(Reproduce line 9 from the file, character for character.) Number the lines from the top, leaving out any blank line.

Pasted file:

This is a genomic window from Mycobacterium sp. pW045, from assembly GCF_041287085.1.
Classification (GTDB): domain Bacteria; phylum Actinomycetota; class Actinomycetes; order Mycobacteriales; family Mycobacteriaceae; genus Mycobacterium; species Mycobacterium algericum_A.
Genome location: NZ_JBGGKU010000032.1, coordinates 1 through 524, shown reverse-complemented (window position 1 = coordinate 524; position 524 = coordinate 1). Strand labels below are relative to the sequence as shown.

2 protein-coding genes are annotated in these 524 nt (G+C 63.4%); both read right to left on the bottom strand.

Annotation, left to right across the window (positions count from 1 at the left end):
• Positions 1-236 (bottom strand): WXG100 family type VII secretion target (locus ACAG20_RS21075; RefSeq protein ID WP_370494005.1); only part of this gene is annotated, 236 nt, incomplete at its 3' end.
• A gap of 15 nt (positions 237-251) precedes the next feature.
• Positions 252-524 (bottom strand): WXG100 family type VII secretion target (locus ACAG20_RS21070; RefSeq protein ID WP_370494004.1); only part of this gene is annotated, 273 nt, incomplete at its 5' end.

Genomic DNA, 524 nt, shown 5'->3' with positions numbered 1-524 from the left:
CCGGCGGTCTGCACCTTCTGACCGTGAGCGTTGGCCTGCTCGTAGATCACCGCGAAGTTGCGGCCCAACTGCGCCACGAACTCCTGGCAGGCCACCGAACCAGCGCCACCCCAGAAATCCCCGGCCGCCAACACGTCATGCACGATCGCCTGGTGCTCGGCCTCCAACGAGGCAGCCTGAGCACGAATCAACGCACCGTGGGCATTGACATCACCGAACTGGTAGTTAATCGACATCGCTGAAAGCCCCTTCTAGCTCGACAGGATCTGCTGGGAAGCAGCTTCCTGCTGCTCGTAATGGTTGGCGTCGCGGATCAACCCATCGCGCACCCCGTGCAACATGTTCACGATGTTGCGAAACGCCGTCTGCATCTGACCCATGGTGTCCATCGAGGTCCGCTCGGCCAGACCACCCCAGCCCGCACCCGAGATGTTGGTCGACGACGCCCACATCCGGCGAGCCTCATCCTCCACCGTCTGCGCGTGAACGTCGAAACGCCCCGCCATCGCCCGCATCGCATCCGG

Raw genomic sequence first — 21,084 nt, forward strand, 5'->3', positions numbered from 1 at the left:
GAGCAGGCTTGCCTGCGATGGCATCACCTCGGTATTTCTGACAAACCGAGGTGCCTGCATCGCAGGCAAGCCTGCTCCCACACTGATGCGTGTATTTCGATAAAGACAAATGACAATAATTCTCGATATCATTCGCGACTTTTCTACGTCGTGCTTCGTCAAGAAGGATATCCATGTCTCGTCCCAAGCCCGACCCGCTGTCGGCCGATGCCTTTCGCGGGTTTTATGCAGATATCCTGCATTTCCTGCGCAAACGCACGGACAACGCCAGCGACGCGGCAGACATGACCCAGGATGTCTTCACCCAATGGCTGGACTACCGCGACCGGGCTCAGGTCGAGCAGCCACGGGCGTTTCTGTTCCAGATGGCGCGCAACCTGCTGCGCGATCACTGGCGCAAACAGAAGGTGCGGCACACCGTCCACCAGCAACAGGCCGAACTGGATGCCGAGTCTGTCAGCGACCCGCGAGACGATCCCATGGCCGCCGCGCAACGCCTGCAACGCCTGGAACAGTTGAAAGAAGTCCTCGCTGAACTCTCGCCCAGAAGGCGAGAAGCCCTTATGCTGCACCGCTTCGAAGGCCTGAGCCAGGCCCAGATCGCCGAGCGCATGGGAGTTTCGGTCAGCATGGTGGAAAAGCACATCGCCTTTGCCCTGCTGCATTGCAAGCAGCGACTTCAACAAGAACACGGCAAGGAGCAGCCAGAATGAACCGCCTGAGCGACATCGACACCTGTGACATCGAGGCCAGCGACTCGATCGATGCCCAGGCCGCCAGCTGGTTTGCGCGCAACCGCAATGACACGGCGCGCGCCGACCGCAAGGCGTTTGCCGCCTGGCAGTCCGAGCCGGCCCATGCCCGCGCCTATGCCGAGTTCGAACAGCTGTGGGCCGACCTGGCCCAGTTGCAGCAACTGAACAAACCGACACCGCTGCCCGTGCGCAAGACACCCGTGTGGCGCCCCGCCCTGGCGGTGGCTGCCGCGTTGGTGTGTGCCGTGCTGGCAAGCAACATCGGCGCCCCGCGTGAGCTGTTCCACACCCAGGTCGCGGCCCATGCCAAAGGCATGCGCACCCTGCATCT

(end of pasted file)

Genomic DNA, 524 nt, shown 5'->3' with positions numbered 1-524 from the left: